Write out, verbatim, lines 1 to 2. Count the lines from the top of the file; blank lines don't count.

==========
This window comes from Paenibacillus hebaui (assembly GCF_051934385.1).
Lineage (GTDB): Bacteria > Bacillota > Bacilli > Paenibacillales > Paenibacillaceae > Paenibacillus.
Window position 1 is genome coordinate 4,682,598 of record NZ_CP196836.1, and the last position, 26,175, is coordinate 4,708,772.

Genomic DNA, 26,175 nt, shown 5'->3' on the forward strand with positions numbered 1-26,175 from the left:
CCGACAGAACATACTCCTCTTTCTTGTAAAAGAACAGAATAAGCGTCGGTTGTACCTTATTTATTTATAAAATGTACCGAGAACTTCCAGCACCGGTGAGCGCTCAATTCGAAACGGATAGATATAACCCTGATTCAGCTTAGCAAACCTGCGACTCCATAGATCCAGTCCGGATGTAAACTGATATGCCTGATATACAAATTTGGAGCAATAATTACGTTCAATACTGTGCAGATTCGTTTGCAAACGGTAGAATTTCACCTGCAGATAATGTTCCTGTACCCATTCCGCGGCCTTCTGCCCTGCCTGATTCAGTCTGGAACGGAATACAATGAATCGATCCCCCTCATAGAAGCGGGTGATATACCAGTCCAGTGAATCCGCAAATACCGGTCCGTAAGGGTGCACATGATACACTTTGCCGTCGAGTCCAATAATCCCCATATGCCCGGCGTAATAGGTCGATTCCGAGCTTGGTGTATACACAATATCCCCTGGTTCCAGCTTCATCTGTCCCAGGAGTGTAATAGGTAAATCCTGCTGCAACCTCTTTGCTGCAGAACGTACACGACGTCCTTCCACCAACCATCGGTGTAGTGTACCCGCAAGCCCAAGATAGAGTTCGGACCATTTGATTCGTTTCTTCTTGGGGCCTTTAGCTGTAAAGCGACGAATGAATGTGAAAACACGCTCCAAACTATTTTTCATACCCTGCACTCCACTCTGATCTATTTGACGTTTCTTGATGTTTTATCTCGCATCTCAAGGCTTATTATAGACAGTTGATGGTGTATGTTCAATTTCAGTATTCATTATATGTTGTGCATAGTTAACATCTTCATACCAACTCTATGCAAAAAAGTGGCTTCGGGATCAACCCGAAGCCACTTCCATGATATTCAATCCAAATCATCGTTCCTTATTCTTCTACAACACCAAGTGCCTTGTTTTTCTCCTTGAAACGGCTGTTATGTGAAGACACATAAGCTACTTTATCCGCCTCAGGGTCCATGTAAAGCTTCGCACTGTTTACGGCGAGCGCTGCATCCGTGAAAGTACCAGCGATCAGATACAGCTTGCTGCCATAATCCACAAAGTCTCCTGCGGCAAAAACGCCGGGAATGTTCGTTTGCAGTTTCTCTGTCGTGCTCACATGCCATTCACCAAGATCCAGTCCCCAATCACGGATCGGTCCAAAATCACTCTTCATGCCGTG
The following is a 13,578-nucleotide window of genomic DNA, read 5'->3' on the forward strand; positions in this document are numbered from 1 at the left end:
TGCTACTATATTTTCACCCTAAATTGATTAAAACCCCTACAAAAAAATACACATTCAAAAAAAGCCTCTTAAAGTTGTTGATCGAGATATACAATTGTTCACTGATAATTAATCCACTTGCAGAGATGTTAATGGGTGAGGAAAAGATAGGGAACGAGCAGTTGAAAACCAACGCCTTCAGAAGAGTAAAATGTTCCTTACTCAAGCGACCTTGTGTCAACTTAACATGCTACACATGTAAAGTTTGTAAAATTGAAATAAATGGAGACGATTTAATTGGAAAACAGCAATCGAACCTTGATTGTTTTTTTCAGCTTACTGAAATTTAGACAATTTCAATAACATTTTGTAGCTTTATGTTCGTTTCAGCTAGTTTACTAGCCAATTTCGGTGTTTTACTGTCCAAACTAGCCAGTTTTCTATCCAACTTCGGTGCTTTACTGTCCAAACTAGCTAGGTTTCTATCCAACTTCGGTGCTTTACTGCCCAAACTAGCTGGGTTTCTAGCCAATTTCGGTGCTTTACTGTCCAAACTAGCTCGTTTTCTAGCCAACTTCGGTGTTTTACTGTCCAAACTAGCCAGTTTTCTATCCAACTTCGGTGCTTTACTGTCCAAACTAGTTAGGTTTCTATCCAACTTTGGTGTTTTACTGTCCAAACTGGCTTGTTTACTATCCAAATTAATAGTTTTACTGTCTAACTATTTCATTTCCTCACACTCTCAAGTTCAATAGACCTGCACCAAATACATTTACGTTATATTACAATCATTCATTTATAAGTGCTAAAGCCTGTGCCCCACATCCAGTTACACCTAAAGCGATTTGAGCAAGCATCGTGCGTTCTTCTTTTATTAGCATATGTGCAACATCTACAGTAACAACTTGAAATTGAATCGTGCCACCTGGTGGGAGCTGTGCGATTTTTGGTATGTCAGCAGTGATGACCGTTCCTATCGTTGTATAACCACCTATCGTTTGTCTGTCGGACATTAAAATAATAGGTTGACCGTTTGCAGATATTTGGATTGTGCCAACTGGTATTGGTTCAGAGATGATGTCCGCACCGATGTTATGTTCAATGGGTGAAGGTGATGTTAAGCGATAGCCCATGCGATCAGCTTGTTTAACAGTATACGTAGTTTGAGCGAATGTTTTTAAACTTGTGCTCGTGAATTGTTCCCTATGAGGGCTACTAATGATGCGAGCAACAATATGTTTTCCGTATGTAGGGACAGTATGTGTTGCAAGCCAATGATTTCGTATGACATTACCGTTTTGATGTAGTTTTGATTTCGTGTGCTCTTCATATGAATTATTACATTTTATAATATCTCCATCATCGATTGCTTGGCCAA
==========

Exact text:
This window comes from Paenibacillus hebaui (assembly GCF_051934385.1).
Lineage (GTDB): Bacteria > Bacillota > Bacilli > Paenibacillales > Paenibacillaceae > Paenibacillus.